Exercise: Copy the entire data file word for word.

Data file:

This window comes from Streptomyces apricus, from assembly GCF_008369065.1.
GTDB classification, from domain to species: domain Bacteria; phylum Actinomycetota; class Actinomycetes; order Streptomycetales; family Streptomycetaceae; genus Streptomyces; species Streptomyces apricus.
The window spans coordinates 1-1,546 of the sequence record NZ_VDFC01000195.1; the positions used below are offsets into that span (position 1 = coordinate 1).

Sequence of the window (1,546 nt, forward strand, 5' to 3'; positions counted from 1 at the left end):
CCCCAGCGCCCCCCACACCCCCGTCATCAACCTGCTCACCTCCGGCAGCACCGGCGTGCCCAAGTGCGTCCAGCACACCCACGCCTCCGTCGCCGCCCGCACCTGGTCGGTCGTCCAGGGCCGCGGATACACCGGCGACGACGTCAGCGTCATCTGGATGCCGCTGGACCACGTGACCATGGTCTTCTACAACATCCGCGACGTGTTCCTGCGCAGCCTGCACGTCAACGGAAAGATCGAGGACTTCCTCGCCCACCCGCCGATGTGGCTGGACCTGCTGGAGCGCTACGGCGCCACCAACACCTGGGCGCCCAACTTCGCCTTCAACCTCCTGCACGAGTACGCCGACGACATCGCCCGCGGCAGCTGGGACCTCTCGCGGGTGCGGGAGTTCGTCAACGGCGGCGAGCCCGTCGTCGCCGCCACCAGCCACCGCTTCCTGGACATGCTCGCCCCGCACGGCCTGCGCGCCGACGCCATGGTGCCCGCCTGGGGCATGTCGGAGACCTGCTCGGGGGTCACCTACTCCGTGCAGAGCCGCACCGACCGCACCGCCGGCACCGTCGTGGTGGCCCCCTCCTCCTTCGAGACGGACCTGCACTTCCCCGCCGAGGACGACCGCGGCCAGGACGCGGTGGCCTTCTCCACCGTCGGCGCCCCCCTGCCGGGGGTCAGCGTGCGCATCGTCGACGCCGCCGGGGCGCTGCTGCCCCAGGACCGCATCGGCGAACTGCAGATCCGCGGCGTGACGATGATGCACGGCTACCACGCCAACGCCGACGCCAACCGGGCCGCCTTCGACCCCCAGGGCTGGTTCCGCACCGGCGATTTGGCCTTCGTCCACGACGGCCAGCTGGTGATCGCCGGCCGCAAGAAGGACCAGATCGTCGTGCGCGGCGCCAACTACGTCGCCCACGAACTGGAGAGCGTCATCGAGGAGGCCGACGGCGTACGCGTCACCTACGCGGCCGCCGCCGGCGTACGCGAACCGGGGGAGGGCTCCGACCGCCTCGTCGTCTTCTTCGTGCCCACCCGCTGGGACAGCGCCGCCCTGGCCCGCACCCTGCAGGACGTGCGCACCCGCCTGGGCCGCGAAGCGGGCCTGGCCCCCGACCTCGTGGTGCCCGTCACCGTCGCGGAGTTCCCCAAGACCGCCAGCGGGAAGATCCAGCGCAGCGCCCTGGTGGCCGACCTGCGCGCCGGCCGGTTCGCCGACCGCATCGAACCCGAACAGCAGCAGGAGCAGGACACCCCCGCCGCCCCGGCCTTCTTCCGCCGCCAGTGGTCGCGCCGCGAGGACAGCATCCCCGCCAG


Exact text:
This window comes from Streptomyces apricus, from assembly GCF_008369065.1.
GTDB classification, from domain to species: domain Bacteria; phylum Actinomycetota; class Actinomycetes; order Streptomycetales; family Streptomycetaceae; genus Streptomyces; species Streptomyces apricus.
The window spans coordinates 1-1,546 of the sequence record NZ_VDFC01000195.1; the positions used below are offsets into that span (position 1 = coordinate 1).

Sequence of the window (1,546 nt, forward strand, 5' to 3'; positions counted from 1 at the left end):
CCCCAGCGCCCCCCACACCCCCGTCATCAACCTGCTCACCTCCGGCAGCACCGGCGTGCCCAAGTGCGTCCAGCACACCCACGCCTCCGTCGCCGCCCGCACCTGGTCGGTCGTCCAGGGCCGCGGATACACCGGCGACGACGTCAGCGTCATCTGGATGCCGCTGGACCACGTGACCATGGTCTTCTACAACATCCGCGACGTGTTCCTGCGCAGCCTGCACGTCAACGGAAAGATCGAGGACTTCCTCGCCCACCCGCCGATGTGGCTGGACCTGCTGGAGCGCTACGGCGCCACCAACACCTGGGCGCCCAACTTCGCCTTCAACCTCCTGCACGAGTACGCCGACGACATCGCCCGCGGCAGCTGGGACCTCTCGCGGGTGCGGGAGTTCGTCAACGGCGGCGAGCCCGTCGTCGCCGCCACCAGCCACCGCTTCCTGGACATGCTCGCCCCGCACGGCCTGCGCGCCGACGCCATGGTGCCCGCCTGGGGCATGTCGGAGACCTGCTCGGGGGTCACCTACTCCGTGCAGAGCCGCACCGACCGCACCGCCGGCACCGTCGTGGTGGCCCCCTCCTCCTTCGAGACGGACCTGCACTTCCCCGCCGAGGACGACCGCGGCCAGGACGCGGTGGCCTTCTCCACCGTCGGCGCCCCCCTGCCGGGGGTCAGCGTGCGCATCGTCGACGCCGCCGGGGCGCTGCTGCCCCAGGACCGCATCGGCGAACTGCAGATCCGCGGCGTGACGATGATGCACGGCTACCACGCCAACGCCGACGCCAACCGGGCCGCCTTCGACCCCCAGGGCTGGTTCCGCACCGGCGATTTGGCCTTCGTCCACGACGGCCAGCTGGTGATCGCCGGCCGCAAGAAGGACCAGATCGTCGTGCGCGGCGCCAACTACGTCGCCCACGAACTGGAGAGCGTCATCGAGGAGGCCGACGGCGTACGCGTCACCTACGCGGCCGCCGCCGGCGTACGCGAACCGGGGGAGGGCTCCGACCGCCTCGTCGTCTTCTTCGTGCCCACCCGCTGGGACAGCGCCGCCCTGGCCCGCACCCTGCAGGACGTGCGCACCCGCCTGGGCCGCGAAGCGGGCCTGGCCCCCGACCTCGTGGTGCCCGTCACCGTCGCGGAGTTCCCCAAGACCGCCAGCGGGAAGATCCAGCGCAGCGCCCTGGTGGCCGACCTGCGCGCCGGCCGGTTCGCCGACCGCATCGAACCCGAACAGCAGCAGGAGCAGGACACCCCCGCCGCCCCGGCCTTCTTCCGCCGCCAGTGGTCGCGCCGCGAGGACAGCATCCCCGCCAG